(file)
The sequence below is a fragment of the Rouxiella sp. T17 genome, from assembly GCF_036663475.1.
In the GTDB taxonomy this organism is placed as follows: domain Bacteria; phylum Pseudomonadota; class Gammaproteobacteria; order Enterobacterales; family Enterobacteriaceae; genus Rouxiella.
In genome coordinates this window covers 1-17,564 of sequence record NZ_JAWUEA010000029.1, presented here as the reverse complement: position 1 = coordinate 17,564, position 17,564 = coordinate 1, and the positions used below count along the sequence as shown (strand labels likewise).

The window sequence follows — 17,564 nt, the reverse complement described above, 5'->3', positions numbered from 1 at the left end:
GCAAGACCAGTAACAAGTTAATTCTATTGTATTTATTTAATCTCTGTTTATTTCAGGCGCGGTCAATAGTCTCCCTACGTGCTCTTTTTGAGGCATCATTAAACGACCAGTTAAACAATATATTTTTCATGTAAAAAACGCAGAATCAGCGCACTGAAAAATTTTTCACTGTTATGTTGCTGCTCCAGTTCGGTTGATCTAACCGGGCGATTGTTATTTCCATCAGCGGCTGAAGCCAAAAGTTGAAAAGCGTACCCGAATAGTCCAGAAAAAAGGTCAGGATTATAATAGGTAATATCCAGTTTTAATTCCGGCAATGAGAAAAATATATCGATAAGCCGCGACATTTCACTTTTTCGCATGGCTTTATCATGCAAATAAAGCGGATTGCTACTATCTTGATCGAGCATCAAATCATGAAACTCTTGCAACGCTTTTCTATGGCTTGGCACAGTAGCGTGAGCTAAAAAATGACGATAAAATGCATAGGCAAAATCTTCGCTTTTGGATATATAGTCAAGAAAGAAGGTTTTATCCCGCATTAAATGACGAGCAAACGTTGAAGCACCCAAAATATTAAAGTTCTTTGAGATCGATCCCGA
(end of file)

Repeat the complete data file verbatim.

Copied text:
The sequence below is a fragment of the Rouxiella sp. T17 genome, from assembly GCF_036663475.1.
In the GTDB taxonomy this organism is placed as follows: domain Bacteria; phylum Pseudomonadota; class Gammaproteobacteria; order Enterobacterales; family Enterobacteriaceae; genus Rouxiella.
In genome coordinates this window covers 1-17,564 of sequence record NZ_JAWUEA010000029.1, presented here as the reverse complement: position 1 = coordinate 17,564, position 17,564 = coordinate 1, and the positions used below count along the sequence as shown (strand labels likewise).

The window sequence follows — 17,564 nt, the reverse complement described above, 5'->3', positions numbered from 1 at the left end:
GCAAGACCAGTAACAAGTTAATTCTATTGTATTTATTTAATCTCTGTTTATTTCAGGCGCGGTCAATAGTCTCCCTACGTGCTCTTTTTGAGGCATCATTAAACGACCAGTTAAACAATATATTTTTCATGTAAAAAACGCAGAATCAGCGCACTGAAAAATTTTTCACTGTTATGTTGCTGCTCCAGTTCGGTTGATCTAACCGGGCGATTGTTATTTCCATCAGCGGCTGAAGCCAAAAGTTGAAAAGCGTACCCGAATAGTCCAGAAAAAAGGTCAGGATTATAATAGGTAATATCCAGTTTTAATTCCGGCAATGAGAAAAATATATCGATAAGCCGCGACATTTCACTTTTTCGCATGGCTTTATCATGCAAATAAAGCGGATTGCTACTATCTTGATCGAGCATCAAATCATGAAACTCTTGCAACGCTTTTCTATGGCTTGGCACAGTAGCGTGAGCTAAAAAATGACGATAAAATGCATAGGCAAAATCTTCGCTTTTGGATATATAGTCAAGAAAGAAGGTTTTATCCCGCATTAAATGACGAGCAAACGTTGAAGCACCCAAAATATTAAAGTTCTTTGAGATCGATCCCGA